Opinion: ASU should be taking esports more seriously

Students who participate in esports deserve their own facility

While sports at ASU are covered and funded, esports, a form of competitive gaming, despite growing in popularity around the world in recent years, has yet to receive the same level of attention as other sports. 

Students have even formed the ASU Esports Association and have recently launched a GoFundMe campaign asking for funding for their own facility on campus — but ASU needs to begin taking this trend just as seriously as they do other sports and their teams.

Unlike other ASU sports teams, which have their respective gyms and fields to practice and compete, the esports teams have to find space wherever they can to practice. 

Treating the current ASU Esports Association as just a club is a mistake. ASU should be treating gaming athletes the same as football and basketball athletes. Furthermore, professional esports attract many fans, and esports at ASU could also draw a large crowd.

Competitive esports have become very popular in the United States, even estimated to have reached the same viewership as the NBA in 2018, according to a 2018 Activate Inc. study.

Currently, the association's GoFundMe has raised over $6,000 out of its $8,000 stretch goal. Many of the donations are from the ASU community in order to help fund a facility for the association to use for teams to practice and train.

Students who enjoy gaming but aren't currently on a competitive team also can benefit from this type of facility. 

The facility is expected to be available to students as an internet cafe where they can purchase time for a fee and use the gaming computers and equipment when practice is not underway. 

This would provide the only internet cafe within a mile radius from the center of campus; the others being Level Up Gaming and Game Mamba Studio in Tempe.

While these other internet cafes have decent pricing, at $5 an hour and discounts available for longer sessions, if the esports facility could match pricing, it would be a better option for students on campus.

The association contains very competitive esports teams, including teams for games like Overwatch, Heroes of the Storm and more. 

Danielle George, the vice president of the ASU Esports Association and a junior majoring in digital culture, said if ASU doesn't build an arena for esports in the next five years, they'll be missing out on something big.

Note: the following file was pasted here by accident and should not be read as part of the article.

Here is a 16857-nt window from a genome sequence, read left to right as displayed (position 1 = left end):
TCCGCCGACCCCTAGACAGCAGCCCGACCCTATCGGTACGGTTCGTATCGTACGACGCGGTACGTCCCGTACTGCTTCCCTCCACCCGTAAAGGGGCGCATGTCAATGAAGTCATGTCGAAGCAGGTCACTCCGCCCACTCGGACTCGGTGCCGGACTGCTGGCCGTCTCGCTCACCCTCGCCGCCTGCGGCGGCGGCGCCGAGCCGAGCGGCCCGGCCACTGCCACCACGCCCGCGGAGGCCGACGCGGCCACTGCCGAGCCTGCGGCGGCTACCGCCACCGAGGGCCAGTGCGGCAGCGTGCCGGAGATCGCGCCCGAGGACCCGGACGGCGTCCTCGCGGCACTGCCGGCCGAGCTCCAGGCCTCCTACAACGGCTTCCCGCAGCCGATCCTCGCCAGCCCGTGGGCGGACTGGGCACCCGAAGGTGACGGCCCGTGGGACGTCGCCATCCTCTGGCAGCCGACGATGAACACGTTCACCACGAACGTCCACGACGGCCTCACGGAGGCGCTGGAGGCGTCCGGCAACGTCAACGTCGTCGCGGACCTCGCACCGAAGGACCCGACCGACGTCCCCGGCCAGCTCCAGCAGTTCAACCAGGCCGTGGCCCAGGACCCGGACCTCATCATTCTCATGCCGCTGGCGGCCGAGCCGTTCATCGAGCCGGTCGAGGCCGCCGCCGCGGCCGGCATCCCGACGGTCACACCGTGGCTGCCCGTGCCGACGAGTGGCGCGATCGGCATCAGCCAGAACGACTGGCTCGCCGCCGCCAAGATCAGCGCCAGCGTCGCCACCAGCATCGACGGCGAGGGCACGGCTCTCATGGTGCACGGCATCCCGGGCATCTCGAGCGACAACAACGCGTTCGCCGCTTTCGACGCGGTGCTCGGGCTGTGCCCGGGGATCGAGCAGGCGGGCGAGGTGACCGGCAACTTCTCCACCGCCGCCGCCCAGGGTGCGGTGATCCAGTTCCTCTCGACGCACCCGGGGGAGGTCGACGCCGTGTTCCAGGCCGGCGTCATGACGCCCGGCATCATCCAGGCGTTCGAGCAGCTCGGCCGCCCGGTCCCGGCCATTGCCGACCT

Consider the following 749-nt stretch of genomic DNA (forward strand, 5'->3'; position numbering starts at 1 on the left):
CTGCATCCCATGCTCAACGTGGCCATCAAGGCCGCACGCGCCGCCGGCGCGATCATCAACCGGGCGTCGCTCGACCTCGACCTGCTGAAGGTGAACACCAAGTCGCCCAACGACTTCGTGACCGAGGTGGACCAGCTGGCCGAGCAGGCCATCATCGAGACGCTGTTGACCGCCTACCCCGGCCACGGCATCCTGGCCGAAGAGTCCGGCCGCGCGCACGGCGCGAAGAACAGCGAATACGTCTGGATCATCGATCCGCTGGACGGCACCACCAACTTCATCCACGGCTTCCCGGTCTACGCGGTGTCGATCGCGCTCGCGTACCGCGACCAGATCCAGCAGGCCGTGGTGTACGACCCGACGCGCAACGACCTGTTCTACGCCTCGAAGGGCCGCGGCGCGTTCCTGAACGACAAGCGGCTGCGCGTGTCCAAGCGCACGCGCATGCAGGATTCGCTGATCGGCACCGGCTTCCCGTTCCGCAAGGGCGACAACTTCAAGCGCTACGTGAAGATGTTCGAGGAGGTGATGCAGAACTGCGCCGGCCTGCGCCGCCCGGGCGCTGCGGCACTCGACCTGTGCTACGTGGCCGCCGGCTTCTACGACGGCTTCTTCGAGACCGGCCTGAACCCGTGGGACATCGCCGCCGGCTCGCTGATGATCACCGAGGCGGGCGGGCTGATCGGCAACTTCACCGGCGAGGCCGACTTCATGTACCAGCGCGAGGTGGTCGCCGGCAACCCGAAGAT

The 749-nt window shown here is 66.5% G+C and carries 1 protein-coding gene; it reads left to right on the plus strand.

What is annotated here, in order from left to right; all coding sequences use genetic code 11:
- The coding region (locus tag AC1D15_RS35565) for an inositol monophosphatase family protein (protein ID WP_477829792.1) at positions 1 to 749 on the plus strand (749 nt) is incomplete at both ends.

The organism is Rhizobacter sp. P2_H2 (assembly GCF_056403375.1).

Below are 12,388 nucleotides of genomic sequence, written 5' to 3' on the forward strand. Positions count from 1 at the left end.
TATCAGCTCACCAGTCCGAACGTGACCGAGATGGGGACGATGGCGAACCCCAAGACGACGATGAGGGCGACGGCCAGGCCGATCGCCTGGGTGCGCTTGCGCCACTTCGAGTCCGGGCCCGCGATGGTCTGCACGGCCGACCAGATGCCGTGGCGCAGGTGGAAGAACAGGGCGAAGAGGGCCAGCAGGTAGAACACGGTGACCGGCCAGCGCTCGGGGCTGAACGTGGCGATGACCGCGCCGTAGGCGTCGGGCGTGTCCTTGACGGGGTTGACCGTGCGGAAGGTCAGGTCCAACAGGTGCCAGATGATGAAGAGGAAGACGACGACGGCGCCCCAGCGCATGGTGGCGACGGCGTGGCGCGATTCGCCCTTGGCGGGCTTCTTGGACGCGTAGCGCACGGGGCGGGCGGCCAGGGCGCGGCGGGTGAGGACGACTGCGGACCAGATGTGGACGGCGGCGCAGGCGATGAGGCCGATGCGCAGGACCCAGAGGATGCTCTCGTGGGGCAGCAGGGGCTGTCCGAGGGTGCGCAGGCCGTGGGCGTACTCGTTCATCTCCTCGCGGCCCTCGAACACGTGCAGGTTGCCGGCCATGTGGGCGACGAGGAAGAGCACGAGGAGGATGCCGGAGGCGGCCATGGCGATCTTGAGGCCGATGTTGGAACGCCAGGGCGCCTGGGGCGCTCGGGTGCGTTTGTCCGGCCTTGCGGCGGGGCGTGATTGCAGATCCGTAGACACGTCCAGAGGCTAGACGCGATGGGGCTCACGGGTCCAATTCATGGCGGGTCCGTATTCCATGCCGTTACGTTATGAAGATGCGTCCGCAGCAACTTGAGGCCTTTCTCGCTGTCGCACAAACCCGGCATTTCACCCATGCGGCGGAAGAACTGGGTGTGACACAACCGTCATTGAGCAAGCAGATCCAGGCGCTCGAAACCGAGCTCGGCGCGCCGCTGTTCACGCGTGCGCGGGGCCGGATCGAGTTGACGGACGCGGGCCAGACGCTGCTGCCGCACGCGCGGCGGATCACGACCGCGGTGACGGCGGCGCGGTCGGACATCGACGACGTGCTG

While the new facility is a step in the right direction, George said it's still not the end of the association's desires. They will continue seeking additional funding for more peripherals and equipment as they can be quite expensive.

"We are always looking for more sponsors whether that be within the esports community or even sponsors like Domino's," George said.

In regards to the internet cafe, George does not yet have a price available for what will be charged to use the facility, but mentioned that the association will do its best to be competitive with the internet cafes close to campus.

As esports gains more attention, ASU should be taking the facility and growth of the association more seriously. 

So far, the only donation ASU has made to the association was a small dorm room to gather in before the current room planned for the facility.

This minimal assistance is hardly adequate for the association and wouldn't be considered adequate for any other ASU sport.

At a minimum, ASU should be matching funding for the facility. A better course of action would be for the University to fully invest in the facility, constructing it themselves.

We are on the precipice of a digital revolution when it comes to competitive activities.

ASU wouldn't be the first university to build an arena for its esports programs either, as the University of California Irvine already built one.

There should be equal consideration for a fully equipped esports arena for competitive student teams to utilize and compete in. The esports facility could draw competitive gamers, possibly leading to providing scholarships for a new type of athlete on campus and paving the way toward capitalizing on the popularity of esports. 

The people making decisions for the University do not understand just how popular technology is to new and future generations, and they are missing out on a new technological frontier. 


Reach the columnist at tjdonne3@asu.edu or follow @TimDonn73804728 on Twitter.

Editor’s note: The opinions presented in this column are the author’s and do not imply any endorsement from The State Press or its editors.

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